While Coll and Cortés have placed works at institutions including the Art Institute of Chicago, the Detroit Institute of Arts, the Metropolitan Museum of Art and elsewhere, Coll himself is clear that museums are only part of the field’s future. ‘You can ask any curator or director and they will agree: we have to build a new generation of connoisseurs.’ To this end, Coll has begun initiatives at Colnaghi for enthusiasts not yet at the buying stage, like ‘The Price is Right’: a regular supper club held in London during which participants guess the price of upcoming Old Master lots, guided by advice from the gallery. In another attempt to develop connoisseurship in a convivial way, Coll and Bray are together developing the an informal but rigorously vetted course that will teach participants, in Bray’s words, ‘to look, understand, feel and to recognise’.
For the London-based dealer Johnny van Haeften, this education came on the job. Having joined an auction house as a philatelist or stamp expert in 1969, he found an immediate affnity with the ‘small, jewel-like’ meticulousness of Dutch Old Masters, and began training his own eye – and hands. ‘At lunchtimes, I’d go to the National Gallery, and in the evenings I would go switch on the lights in the store rooms’ he recounts. There, he could handle the wares directly. ‘It like Arthur Negus said – you don’t know furniture until you feel it. For my field, you have to have a feel for copper, or the different textures of poplar, softwood, Baltic and Nordic oak.’ When van Haeften sold an American contemporary collector their first Old Master – a van Ruisdael landscape – at Frieze Masters in 2016, technical expertise was key to the process. ‘It was love at first sight for him, but I still had to explain how important the picture was, and demonstrate the condition, showing it under the blacklight’, van Haeften recalls. ‘Then he went to the National Gallery and the Wallace to make comparisons, and asked a museum director for advice.’ When he recounts the steps in making the sale, Van Haeften’s excitement is palpable; though having shuttered his St James’s premises early this year and now semi-retired, he will return to Frieze Masters in 2017.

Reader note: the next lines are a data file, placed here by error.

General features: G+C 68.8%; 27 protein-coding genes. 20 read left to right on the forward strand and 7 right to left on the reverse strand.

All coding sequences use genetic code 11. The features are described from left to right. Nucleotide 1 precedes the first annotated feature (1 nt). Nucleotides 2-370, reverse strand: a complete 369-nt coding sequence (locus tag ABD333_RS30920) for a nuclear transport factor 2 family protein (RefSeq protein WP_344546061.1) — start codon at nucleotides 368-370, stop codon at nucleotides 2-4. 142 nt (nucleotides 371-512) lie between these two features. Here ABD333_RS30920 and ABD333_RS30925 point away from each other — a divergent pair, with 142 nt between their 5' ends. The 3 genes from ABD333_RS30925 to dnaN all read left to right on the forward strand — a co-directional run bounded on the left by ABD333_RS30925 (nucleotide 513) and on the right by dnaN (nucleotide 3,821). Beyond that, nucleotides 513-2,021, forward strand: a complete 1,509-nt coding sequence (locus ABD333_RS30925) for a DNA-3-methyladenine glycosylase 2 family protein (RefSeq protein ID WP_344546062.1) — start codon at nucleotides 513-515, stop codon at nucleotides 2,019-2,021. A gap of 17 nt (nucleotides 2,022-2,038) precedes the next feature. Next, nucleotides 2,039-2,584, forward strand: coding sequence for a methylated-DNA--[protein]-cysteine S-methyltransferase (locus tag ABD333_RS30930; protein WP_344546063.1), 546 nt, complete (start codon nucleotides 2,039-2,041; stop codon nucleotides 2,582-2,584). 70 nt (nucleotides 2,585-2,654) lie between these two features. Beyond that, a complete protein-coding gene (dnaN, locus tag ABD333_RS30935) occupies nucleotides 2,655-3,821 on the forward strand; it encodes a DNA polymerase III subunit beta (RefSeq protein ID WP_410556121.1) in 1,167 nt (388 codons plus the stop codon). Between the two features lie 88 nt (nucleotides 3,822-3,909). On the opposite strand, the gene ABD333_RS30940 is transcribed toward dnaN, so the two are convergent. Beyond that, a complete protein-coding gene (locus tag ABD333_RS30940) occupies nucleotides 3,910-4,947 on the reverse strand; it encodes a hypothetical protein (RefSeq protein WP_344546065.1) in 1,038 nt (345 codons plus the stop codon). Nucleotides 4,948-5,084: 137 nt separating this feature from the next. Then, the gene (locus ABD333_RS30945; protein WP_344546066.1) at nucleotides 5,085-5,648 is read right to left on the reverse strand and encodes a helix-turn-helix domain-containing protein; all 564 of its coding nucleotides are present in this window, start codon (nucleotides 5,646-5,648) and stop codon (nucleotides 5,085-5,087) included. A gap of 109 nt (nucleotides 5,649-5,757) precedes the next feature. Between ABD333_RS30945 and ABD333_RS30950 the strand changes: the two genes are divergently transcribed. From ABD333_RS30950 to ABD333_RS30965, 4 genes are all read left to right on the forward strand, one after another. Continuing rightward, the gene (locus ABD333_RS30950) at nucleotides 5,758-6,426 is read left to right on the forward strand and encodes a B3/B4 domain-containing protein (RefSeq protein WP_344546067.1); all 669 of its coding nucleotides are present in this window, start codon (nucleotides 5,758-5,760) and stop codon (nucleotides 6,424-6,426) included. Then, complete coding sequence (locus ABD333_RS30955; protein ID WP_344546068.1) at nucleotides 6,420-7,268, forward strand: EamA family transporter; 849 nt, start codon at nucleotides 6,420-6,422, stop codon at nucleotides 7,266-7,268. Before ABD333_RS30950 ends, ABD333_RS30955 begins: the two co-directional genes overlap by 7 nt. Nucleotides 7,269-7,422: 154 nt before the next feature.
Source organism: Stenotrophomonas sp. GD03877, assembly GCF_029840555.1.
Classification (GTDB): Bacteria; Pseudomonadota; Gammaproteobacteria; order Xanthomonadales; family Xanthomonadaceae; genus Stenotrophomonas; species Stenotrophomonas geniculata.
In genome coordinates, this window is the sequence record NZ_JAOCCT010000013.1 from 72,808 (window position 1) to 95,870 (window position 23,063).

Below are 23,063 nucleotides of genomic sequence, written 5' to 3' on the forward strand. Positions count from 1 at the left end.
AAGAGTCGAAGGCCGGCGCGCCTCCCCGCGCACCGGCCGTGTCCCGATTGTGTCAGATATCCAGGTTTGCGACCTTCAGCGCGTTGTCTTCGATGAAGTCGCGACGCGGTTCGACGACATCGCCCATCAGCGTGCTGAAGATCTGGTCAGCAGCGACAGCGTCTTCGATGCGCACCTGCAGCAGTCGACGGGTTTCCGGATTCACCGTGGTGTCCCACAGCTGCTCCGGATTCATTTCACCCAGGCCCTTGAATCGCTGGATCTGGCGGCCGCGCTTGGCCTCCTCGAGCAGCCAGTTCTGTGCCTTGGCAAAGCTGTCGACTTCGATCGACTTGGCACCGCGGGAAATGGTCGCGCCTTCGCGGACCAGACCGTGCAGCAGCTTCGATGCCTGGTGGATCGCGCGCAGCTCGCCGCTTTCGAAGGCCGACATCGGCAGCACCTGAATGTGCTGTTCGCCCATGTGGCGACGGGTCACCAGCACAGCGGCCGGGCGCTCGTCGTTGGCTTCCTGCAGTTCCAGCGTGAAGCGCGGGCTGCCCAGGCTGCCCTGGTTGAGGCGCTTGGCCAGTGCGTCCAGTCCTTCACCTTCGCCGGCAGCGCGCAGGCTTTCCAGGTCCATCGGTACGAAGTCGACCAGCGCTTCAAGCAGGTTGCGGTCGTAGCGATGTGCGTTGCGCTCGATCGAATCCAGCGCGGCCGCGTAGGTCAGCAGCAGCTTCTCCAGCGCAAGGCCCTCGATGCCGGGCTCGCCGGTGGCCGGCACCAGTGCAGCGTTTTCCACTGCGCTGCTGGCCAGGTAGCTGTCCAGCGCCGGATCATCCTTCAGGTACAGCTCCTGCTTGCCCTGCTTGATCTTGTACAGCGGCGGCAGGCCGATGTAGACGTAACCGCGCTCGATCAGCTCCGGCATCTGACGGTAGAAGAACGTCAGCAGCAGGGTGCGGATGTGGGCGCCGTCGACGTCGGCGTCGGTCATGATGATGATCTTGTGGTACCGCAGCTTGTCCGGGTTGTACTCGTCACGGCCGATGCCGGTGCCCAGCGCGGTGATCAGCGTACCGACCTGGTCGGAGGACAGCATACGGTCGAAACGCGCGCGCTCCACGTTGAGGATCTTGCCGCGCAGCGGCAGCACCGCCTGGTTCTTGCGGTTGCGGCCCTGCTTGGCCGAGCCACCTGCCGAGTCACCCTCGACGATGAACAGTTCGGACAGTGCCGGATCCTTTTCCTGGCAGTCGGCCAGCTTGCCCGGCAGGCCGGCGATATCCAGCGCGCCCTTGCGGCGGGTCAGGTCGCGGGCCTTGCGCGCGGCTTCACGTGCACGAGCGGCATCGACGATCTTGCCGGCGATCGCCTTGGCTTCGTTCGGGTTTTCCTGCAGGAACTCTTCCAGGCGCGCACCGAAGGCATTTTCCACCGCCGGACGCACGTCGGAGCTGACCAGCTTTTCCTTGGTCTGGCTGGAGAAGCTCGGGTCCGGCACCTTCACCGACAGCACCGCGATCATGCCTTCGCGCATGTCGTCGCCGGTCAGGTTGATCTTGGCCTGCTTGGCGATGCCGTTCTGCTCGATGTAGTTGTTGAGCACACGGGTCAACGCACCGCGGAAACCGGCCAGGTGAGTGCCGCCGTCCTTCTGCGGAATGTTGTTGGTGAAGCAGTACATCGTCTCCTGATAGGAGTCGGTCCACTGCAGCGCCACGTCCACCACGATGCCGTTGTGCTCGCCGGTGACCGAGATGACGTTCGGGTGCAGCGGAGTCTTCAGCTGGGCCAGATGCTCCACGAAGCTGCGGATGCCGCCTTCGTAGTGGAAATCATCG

Precisely because, as this anecdote indicates, acquiring historical art often means marshalling a high degree of expertise, art consultant Hugo Nathan plays down the seemingly perennial panic at the relative absence of young collectors of Old Masters. ‘In my career,’ says Nathan, who spent 15 years at the respected Dickinson dealership before cofounding Beaumont Nathan, ‘there has always been this spectral worry about young people not coming through. But even during the market’s strongest moment, it’s never been predominantly a young person’s sphere.’ Instead, Nathan says, the sophistication of the area requires ‘a commitment to learning’. In other words, demand for Old Masters is a question of life stage. ‘Very often it’s only later into the collecting career that people turn to it’, he adds ‘when they know more and want to be more ambitious.’
Van Haeften concurs, noting that it’s typical of artists well into their artistic or collecting careers to start to appreciate historical work. Indeed, when Dr. Thomas Kaplan, a natural resources investor now in his mid-fifties, put his Leiden Collection of Dutch Golden Age painting – which features the largest number of Rembrandts in private hands – on view in New York, artists including John Currin, Zeng Fanzhi, Damien Hirst and Jeff Koons were among the wonderstruck visitors. A new series of works by Los Angeles based artist Catherine Opie, on view in London during this year’s Frieze week at Thomas Dane Gallery, is another manifestation of historical art’s profound ability to speak to the contemporary, with Opie bringing the sparse presentation and psychological intensity found in Dutch portraiture to bear on figures including David Hockney, Michelle Lamy and the heavily tattooed performance artist Ron Athey, whose pose in Ron (2013) evokes Vermeer’s Girl with a Pearl Earring (c.1665). ‘The history of painting has seeped into the portraits’, Opie says, describing how seeing Lady with an Ermine (1489–90) at the National Gallery’s 2011 Da Vinci exhibition in London immediately evoked her son Oliver holding his pet mouse. ‘I am interested in the history of how our desire functions when looking at a portrait’ says Opie, ‘to stare, to be seen but not see back.’
Lately I find I look more and more to the past - Mario Testino